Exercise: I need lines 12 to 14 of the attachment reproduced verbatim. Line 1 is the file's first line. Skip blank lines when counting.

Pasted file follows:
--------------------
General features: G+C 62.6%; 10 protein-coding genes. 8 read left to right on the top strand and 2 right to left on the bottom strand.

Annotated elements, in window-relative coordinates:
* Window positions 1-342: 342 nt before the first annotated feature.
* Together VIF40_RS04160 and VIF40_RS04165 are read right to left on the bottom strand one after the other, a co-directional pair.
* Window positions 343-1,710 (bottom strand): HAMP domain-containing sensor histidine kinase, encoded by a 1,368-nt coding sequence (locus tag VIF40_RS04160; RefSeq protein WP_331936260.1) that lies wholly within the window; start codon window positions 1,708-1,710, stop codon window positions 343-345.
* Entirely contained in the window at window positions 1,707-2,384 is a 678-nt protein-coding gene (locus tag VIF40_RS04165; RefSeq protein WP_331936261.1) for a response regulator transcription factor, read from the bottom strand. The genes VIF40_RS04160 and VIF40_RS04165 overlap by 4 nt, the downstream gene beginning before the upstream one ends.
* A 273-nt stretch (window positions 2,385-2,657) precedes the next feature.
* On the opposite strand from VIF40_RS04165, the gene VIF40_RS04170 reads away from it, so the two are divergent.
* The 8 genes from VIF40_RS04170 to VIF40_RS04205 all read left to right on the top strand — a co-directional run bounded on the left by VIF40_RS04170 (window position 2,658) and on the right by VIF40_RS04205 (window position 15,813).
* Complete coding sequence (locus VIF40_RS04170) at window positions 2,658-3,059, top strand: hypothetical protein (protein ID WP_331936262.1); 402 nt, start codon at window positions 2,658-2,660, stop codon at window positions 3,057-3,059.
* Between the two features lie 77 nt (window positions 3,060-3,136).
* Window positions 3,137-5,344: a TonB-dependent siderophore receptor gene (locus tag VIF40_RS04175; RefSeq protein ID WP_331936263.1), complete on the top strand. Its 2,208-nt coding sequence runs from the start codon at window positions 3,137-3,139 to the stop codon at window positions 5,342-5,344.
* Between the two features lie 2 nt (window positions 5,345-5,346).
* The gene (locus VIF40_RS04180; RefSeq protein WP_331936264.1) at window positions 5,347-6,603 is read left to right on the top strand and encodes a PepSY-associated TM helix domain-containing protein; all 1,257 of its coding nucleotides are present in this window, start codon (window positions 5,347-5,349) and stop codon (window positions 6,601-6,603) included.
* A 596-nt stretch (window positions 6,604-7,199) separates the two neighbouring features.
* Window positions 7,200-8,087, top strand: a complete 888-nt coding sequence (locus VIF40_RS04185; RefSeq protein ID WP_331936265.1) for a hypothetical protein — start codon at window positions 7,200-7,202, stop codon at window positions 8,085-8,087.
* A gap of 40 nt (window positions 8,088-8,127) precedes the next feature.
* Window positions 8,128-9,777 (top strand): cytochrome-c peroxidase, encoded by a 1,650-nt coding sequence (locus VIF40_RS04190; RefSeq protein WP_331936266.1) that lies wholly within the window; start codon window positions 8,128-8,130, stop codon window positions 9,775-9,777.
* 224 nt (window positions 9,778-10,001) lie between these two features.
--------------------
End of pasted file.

* Window positions 3,137-5,344: a TonB-dependent siderophore receptor gene (locus tag VIF40_RS04175; RefSeq protein ID WP_331936263.1), complete on the top strand. Its 2,208-nt coding sequence runs from the start codon at window positions 3,137-3,139 to the stop codon at window positions 5,342-5,344.
* Between the two features lie 2 nt (window positions 5,345-5,346).
* The gene (locus VIF40_RS04180; RefSeq protein WP_331936264.1) at window positions 5,347-6,603 is read left to right on the top strand and encodes a PepSY-associated TM helix domain-containing protein; all 1,257 of its coding nucleotides are present in this window, start codon (window positions 5,347-5,349) and stop codon (window positions 6,601-6,603) included.